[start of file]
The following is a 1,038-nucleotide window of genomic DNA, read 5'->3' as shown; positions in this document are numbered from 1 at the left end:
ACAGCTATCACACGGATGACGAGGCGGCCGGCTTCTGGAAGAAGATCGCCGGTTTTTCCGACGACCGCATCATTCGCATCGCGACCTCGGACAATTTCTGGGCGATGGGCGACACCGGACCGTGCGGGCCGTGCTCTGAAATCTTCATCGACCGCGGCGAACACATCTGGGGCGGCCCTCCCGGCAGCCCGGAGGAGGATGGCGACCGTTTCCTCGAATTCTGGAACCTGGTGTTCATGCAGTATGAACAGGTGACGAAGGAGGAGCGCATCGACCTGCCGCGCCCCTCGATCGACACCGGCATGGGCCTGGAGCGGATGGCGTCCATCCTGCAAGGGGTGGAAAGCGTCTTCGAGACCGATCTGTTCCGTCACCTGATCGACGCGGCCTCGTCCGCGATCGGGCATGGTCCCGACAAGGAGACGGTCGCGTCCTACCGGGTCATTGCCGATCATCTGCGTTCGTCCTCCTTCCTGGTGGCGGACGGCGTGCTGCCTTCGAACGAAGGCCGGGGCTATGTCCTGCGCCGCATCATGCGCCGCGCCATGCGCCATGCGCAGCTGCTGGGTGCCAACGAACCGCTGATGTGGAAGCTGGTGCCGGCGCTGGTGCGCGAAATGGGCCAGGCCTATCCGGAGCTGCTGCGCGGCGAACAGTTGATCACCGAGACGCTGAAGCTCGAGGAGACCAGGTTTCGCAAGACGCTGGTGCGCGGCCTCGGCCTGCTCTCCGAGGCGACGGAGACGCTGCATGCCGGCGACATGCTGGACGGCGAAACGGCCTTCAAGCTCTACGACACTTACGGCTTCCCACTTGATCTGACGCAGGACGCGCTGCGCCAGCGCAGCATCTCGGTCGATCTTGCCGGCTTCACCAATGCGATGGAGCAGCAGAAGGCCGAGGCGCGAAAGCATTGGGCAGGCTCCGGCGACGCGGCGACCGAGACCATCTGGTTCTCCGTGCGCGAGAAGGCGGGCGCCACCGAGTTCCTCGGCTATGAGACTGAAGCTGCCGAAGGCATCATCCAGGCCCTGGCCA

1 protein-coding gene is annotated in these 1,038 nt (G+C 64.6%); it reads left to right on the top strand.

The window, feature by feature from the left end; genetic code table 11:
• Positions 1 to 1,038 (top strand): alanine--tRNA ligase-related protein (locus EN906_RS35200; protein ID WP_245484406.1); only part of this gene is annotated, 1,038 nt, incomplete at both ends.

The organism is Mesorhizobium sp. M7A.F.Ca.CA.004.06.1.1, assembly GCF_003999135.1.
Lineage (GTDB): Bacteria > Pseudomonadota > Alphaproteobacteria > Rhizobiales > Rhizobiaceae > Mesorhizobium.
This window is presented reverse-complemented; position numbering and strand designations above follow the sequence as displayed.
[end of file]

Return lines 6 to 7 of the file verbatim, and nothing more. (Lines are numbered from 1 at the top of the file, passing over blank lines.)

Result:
The organism is Mesorhizobium sp. M7A.F.Ca.CA.004.06.1.1, assembly GCF_003999135.1.
Lineage (GTDB): Bacteria > Pseudomonadota > Alphaproteobacteria > Rhizobiales > Rhizobiaceae > Mesorhizobium.